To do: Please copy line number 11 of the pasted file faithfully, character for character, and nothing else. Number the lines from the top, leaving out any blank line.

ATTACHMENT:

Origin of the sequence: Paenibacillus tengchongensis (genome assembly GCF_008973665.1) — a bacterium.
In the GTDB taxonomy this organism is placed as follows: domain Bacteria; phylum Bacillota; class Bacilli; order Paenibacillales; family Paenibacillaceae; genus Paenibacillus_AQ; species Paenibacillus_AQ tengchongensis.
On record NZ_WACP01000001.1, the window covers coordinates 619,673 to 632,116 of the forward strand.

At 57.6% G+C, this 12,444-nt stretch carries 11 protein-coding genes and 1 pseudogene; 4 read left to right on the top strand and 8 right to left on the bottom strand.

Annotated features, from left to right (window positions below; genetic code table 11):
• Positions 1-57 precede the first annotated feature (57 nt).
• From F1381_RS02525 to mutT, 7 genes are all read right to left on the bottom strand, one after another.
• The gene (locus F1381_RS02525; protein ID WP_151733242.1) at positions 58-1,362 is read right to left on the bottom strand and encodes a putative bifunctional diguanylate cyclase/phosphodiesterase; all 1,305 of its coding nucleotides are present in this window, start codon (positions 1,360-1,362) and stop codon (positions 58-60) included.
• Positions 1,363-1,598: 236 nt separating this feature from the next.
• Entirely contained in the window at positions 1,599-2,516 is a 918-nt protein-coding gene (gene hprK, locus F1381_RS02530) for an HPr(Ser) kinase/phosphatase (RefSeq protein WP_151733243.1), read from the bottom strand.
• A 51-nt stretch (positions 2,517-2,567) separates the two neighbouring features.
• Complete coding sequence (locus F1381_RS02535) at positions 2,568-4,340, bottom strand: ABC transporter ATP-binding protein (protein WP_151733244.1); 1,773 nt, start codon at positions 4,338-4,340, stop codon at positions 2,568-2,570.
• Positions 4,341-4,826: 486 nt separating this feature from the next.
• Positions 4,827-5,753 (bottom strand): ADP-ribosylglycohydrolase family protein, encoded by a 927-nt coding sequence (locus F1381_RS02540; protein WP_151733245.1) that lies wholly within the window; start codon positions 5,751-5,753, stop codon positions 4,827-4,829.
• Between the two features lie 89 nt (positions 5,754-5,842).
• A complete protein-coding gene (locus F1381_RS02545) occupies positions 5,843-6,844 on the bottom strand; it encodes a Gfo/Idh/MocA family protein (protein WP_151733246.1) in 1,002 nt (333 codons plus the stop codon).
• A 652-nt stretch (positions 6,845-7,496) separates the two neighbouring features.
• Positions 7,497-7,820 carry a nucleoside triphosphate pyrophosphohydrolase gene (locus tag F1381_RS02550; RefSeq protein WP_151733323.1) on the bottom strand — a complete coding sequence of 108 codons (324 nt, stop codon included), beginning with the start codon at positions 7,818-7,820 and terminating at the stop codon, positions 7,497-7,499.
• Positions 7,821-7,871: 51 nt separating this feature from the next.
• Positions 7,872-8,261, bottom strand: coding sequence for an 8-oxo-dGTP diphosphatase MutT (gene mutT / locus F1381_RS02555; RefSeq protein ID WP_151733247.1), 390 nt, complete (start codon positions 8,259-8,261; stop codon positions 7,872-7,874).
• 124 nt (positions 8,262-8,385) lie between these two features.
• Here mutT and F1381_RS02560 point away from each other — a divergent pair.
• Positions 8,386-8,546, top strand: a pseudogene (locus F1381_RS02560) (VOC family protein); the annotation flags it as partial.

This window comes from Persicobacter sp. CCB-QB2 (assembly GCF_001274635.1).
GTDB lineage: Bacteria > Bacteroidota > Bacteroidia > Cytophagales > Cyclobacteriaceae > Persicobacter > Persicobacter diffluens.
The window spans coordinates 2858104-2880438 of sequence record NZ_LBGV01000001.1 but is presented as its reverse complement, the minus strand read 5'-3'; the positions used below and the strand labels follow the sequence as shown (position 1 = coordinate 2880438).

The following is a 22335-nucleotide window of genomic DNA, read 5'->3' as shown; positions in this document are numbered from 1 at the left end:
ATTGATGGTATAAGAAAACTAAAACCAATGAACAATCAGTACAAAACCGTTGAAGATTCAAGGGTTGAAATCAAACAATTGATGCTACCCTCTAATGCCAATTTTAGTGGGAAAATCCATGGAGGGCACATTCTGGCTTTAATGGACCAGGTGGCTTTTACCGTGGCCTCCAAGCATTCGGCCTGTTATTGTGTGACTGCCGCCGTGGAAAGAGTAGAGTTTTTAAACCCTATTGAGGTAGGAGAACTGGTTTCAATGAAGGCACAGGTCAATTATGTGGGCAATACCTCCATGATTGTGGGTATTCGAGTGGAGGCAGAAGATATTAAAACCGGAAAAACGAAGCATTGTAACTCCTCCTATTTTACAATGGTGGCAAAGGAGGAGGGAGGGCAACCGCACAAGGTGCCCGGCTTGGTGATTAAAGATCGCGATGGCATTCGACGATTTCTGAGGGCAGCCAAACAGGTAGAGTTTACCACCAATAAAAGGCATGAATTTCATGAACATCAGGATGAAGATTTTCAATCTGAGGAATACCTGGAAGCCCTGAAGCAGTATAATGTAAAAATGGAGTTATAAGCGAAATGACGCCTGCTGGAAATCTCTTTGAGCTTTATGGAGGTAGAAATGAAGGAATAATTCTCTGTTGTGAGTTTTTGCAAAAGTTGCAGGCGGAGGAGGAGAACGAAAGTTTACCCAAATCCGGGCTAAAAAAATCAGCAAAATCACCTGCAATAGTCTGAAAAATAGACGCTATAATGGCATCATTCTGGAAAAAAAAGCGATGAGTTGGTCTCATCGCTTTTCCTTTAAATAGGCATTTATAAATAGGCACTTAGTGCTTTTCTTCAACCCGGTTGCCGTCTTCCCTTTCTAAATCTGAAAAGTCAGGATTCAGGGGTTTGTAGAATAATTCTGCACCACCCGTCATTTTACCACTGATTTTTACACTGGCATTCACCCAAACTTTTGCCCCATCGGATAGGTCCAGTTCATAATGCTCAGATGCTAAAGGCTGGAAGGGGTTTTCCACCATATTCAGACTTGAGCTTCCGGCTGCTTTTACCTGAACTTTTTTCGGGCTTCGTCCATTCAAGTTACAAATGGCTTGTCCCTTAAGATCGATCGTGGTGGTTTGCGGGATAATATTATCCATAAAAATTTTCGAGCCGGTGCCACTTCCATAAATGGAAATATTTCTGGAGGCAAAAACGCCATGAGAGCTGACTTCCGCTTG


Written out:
• A 51-nt stretch (positions 2,517-2,567) separates the two neighbouring features.